Natan Sharansky is world-renowned for his defiance of the Kremlin. Fear No Evil is the remarkable story of his nine years as a KGB prisoner, told with irresistible warmth, intelligence and humor by a man of exceptional courage.
A computer specialist, Sharansky became in the mid-seventies a spokesman for Moscow’s dissidents-the Jews, like himself, seeking to emigrate to Israel and the human rights advocates, such as Andrei Sakharov. First denied an exit visa in 1973, he was subsequently harassed by the KGB, prevented from joining his wife, Avital, when she left for Jerusalem in 1974 (one day after their marriage), and was eventually charged with treason and threatened with execution.
The narrative begins with his arrest on a Moscow street in March 1977 at the age of twenty-nine. Sharansky tells of his sixteen months under interrogation on a capital charge of treason as a team of KGB officers amassed more than fifty volumes of “evidence” to prove a charge that was fundamentally false-that he was an American spy. He writes with eloquence of his subsequent trial and his reaction to a sentence of thirteen years.
To survive and even flourish at the hands of the KGB is an ultimate achievement in courage, and that is what Sharansky did. The KGB did everything they could to break him, but his response was extraordinary and remained constant: They cannot humiliate me, he told himself-only I can humiliate me.
That was his guiding principle through the years in solitary confinement, in freezing punishment cells and during excruciating hunger strikes. In the meantime, Avital worked tirelessly for her husband’s cause, which became known and won support throughout the world. In the end, Sharansky relates his growing elation as he realizes his release is imminent, and the book closes when he finally meets Avital in a German airport and they fly together to Israel.
The story is grim, but Sharansky is not. His book is filled with humor and wit and superb portraits of his captors and fellow inmates. And it gives testimony not only to the evils of a police state but also to the indomitable and joyful spirit of a single person.
Fear No Evil is a tale of bravery, a love story, a struggle against tyranny. Its message is for everyone.
From the Publisher
“Temperamentally and intellectually, Natan Sharansky is a man very much like many of us-which makes this account of his arrest on political grounds, his trial, and ten years’ imprisonment in the Orwellian universe of the Soviet gulag particularly vivid and resonant. Since Fear No Evil was originally published in 1988, the Soviet government that imprisoned Sharansky has collapsed. Sharansky has become an important national leader in Israel-and serves as Israel’s diplomatic liaison to the former Soviet Union! New York Times Jerusalem Bureau Chief Serge Schmemann reflects on those monumental events and on Sharansky’s extraordinary life in the decades since his arrest, in a new introduction to this edition. But the truths Sharansky learned in his jail cell and sets forth in this book have timeless importance so long as rulers anywhere on earth still suppress their own peoples. For anyone with an interest in human rights-and anyone with an appreciation for the resilience of the human spirit-he illuminates the weapons with which the powerless can humble the powerful: physical courage, an untiring sense of humor, a bountiful imagination, and the conviction that ‘Nothing they do can humiliate me. I alone can humiliate myself.’ “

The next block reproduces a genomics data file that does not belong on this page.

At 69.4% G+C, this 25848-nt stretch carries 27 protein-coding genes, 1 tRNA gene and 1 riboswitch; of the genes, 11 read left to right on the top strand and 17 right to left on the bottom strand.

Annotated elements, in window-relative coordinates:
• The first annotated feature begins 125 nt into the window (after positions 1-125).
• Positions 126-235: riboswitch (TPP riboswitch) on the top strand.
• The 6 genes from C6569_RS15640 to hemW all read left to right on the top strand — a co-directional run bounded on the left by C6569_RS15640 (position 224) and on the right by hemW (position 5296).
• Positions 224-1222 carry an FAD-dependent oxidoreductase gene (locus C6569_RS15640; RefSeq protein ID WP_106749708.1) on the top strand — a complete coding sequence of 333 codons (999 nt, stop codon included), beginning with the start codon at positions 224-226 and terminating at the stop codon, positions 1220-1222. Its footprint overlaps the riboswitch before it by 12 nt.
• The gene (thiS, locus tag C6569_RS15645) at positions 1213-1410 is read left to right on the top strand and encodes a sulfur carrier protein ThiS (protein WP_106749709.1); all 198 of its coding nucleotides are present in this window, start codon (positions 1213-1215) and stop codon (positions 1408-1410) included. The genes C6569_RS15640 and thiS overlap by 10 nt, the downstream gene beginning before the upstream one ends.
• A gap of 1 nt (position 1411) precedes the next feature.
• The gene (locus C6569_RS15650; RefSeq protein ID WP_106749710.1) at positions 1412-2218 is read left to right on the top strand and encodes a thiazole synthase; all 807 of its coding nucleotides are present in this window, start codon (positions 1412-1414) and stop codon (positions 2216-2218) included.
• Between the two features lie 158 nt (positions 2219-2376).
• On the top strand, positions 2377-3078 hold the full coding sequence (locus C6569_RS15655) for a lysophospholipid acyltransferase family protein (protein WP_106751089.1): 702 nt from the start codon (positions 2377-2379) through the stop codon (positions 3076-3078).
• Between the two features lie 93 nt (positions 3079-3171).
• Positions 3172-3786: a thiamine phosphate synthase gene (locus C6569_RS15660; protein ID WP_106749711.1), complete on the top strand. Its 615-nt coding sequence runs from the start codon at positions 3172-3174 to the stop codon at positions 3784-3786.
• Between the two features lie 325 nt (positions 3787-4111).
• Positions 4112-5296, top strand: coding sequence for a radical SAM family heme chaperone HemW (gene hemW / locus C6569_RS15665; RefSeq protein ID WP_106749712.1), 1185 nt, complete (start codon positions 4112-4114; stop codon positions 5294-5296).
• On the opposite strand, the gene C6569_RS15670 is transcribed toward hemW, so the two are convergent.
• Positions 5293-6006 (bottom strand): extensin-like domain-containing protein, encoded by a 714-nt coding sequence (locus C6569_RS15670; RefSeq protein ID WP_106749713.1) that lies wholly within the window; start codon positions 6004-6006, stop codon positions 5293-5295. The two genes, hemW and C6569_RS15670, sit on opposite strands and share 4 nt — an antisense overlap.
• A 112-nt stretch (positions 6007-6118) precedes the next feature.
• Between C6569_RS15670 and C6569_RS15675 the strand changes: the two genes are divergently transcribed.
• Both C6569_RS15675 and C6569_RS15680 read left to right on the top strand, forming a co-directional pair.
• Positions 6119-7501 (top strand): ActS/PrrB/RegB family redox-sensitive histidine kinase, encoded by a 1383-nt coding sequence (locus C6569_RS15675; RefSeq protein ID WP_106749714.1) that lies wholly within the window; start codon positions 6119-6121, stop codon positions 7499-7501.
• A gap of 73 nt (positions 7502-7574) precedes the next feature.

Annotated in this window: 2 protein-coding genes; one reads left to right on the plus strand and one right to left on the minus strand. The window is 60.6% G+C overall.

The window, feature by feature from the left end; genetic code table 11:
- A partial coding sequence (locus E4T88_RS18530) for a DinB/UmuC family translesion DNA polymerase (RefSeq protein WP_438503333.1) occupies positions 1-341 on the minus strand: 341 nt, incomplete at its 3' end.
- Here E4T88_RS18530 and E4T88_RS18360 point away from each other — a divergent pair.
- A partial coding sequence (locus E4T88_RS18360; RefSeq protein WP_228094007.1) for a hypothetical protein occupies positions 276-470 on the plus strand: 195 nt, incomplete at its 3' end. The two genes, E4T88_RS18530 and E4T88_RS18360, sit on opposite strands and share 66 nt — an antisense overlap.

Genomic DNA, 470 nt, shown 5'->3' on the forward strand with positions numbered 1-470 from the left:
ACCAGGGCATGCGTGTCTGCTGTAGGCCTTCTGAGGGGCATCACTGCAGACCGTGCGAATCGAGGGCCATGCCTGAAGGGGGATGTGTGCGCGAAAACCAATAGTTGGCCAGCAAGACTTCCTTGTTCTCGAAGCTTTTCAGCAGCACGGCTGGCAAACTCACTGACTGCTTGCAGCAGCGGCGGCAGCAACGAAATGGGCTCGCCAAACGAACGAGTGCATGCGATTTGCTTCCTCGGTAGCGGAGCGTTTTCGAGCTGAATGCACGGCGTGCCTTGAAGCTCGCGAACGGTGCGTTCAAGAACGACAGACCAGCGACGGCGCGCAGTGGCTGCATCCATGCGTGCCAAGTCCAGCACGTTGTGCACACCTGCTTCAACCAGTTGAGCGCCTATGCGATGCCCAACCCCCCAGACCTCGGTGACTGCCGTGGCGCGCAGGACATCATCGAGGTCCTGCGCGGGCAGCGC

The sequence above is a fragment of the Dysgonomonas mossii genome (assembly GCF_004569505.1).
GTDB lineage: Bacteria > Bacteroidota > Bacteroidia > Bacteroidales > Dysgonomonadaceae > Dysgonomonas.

“Every tour through the irrational labyrinth of the gulag the Soviet prison system turns up new horrors, new injustices, and new quirks concerning the human will to survive. Sharansky spent nine years in Soviet prisons and labor camps. The KGB, in punishment for his human-rights activism and his support for Soviet Jews’ demands to emigrate to Israel, used seemingly every means possible to destroy his spirit. He refused to cooperate with his captors and tormentors, who force-fed him through the mouth and rectum during prolonged hunger strikes. In his cell, he kept a photo of his wife who had fled to Israel, where he joined her upon his eventual release in 1986. Told with remarkable calm, even with harrowing humor, Sharansky’s gripping and deeply moving account of his prison years is a tribute to human resilience. His sheer courage and moral stature are matched only by his literary skill at conveying the nightmare he endured.”
“In 1977, Sharansky, a Jewish dissident, was arrested by the KGB on a charge of spying for the CIA. After 16 months of interrogation, he was sentenced to 13 years in prison, where he remained until 1986, when he was exchanged for a Soviet spy held by the United States. This is a riveting story, told directly and without self-pity, of the Soviet Union’s attempts to crush political opponents. Unlike many others, Sharansky retained a sense of self by refusing to acknowledge that physical domination implied moral superiority, an opposition symbolized by his refusal to give up his Psalm book. A compelling account of numbing privations, hunger strikes, and especially of courage, this book will have wide appeal. Scholars will also gain insight into the reformed, but essentially unchanged, post-Stalin KGB and penal bureaucracies.”
Roger Rosenblatt, long-time columnist for Time Magazine
“When Natan Sharansky was celebrated both for his imprisonment and for his eventual freedom, everyone’s unspoken question was: What is so special about this man? Fear No Evil answers that question. It is a brilliant account of courage in the prison state, but the truly great power of this book lies in Sharansky himself. He shows all the fascinating complexities of a hero of Russian fiction. But, of course, Sharansky is real. His story is real. It brings you to your knees.”
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